The wisdom of a three-legged dog
This story begins like a third-grade math problem: you enter a room and count thirty-six limbs. Nine people are in the room, right? Wrong. You should have said eleven humans and a dog. Two people in the room have all their appendages. Four people are missing one arm. Three people have one leg. Two people have no legs at all. To add to the count, there is a three-legged dog aptly named Lefty. These twelve individuals--with their combined thirty-six limbs--form an amputee support group.
The group addresses an array of topics pertaining to life as an amputee. Conversations range from mobility issues to the intricacies of cooking with one arm. They meet monthly at U-M Hospital under the guidance of social worker Maggie Kelly and limb loss coordinator Shauna Mote. An amputee herself, Mote holds the only paid position of its type in the nation. Funded jointly by the U-M Cardiovascular Center and the U-M Orthotics and Prosthetics Center, it's the hospital's way of recognizing that its job does not end on the operating table--life as an amputee begins when the anesthesia fades.
This is a diverse bunch formed by misfortune. The absence of an appendage is the only bond that these people have. Socio-economic status and residence vary. Tragedy does not care what your zip code is or how many digits are in your paycheck.
The youngest member is also the newest. She is a hip, twenty-five-year-old former prom queen. Her blond ringlets extend down to the nub that was her elbow. It's only been a month since a drunk driver ran a red light and hit her car. The car door collapsed, pinning her arm against the steering wheel. Her boyfriend now struggles with the thought of dating an amputee.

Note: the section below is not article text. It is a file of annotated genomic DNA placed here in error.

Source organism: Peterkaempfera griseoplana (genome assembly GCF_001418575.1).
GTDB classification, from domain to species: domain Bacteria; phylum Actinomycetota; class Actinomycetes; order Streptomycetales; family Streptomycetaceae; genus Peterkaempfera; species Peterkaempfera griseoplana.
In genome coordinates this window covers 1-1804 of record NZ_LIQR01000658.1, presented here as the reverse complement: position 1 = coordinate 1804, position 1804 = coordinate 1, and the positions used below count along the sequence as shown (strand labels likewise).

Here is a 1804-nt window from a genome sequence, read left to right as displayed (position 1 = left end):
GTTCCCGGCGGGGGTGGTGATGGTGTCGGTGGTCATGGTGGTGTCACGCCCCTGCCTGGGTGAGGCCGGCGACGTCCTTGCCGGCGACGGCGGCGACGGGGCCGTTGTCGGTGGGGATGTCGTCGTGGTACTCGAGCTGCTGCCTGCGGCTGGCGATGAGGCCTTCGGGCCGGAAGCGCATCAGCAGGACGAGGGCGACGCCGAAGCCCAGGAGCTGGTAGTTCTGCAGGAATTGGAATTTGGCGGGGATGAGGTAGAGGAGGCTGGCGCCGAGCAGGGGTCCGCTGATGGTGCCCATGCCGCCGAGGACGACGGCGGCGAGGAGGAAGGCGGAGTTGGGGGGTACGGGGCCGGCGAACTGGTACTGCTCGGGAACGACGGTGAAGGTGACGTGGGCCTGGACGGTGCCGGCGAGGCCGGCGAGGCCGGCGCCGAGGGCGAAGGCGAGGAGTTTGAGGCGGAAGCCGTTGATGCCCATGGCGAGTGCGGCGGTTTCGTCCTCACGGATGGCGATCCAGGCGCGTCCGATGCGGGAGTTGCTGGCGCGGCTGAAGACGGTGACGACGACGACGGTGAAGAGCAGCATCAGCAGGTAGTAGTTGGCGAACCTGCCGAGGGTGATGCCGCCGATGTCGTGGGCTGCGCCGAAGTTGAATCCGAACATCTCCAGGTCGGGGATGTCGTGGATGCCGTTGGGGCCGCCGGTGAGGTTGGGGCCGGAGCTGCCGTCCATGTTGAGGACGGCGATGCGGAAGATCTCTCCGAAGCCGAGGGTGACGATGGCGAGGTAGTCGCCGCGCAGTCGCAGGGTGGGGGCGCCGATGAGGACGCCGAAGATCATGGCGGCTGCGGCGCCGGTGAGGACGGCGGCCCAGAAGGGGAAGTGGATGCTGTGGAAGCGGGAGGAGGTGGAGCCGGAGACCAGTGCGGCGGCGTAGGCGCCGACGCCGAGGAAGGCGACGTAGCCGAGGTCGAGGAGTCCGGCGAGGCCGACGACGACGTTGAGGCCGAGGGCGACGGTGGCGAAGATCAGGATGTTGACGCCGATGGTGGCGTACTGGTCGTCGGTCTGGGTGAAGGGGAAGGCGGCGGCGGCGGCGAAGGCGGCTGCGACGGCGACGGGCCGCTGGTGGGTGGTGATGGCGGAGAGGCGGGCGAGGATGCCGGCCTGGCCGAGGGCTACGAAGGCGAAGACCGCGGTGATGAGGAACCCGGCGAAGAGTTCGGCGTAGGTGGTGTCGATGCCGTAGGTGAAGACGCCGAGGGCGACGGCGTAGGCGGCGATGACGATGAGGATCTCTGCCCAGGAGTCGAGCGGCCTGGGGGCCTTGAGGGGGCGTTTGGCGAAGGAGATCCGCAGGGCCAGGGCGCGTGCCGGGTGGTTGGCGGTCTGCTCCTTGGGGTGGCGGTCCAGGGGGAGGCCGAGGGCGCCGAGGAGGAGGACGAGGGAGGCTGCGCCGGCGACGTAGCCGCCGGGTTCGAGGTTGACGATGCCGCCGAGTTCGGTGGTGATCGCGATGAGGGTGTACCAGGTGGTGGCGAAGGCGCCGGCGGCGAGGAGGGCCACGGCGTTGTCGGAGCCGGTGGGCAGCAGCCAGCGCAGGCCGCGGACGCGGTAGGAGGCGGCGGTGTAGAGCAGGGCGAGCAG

The next oldest in the group is a thirty-four-year-old police officer. While working the graveyard shift a few years ago, he approached a man illegally parked in a handicap spot. "Come on, man, there aren't any handicapped people
out at this time of night," was the man's excuse. The officer rolled up his right pants leg and both men stared at the titanium shaft that is his leg. He asked the man, "Where should we be at this time of night?"
The oldest member is a seventy-eight-year-old man with diabetes. He struggles to control his illness and has a missing leg to prove it. Every year he spends a few days after Christmas in the hospital getting his blood sugar corrected; the cookies and ham beat him every time.
The dog is certainly the most improbable member of the group. She was destined to be an amputee from birth; a deformed right leg gave Lefty a one-way ticket from her breeder's house to the animal shelter. Jane Sprayberry, a U-M nurse, adopted her. A surgeon removed the deformed leg, and, as soon as the stitches came out, Sprayberry asked the group if she and Lefty could join it.
Naturally, the members treated the idea of allowing a dog to attend their meetings with caution; this is a serious group, not a Saturday Night Live skit. But they were immediately intrigued when they saw her. A former Marine and fellow amputee voiced the group consensus, saying, "I feel your pain, buddy."
Lefty is now the unspoken mascot of the group--sort of an amputee version of the Mack Truck bulldog. Even without words, Lefty has turned out to be an excellent teacher. Her lessons about how to live as an amputee are wholly unconscious and entirely unforgettable.
This group knows the litanies of suffering well. Members have spent days--for some, years--asking why: Why me? Why now? Why didn't I just die? Why is there all this suffering? Then, enter this amputee dog. Lefty does not ask why bad things happen to good dogs--she just gets on with her life. In a culture obsessed with fairness and equality, Lefty's demeanor is untroubled. Life has dealt her a bad hand, but that is OK with her.
The night that the former prom queen joined the group, she told the story of her amputation for the first time. Soon she broke into tears. Before anyone could say anything, Lefty got up and hobbled across the room.
She sat down in front of the crying woman, heaved her one front paw onto her shoulder, and gave her a kiss. The tense room melted into laughter. The dog did what everyone wanted to do. A slobbery kiss always helps.
This group is real, these events all happened, and the characters are an accurate cross section of the group's members. Some personal descriptions have been changed to protect privacy.
[Originally published in March, 2010.]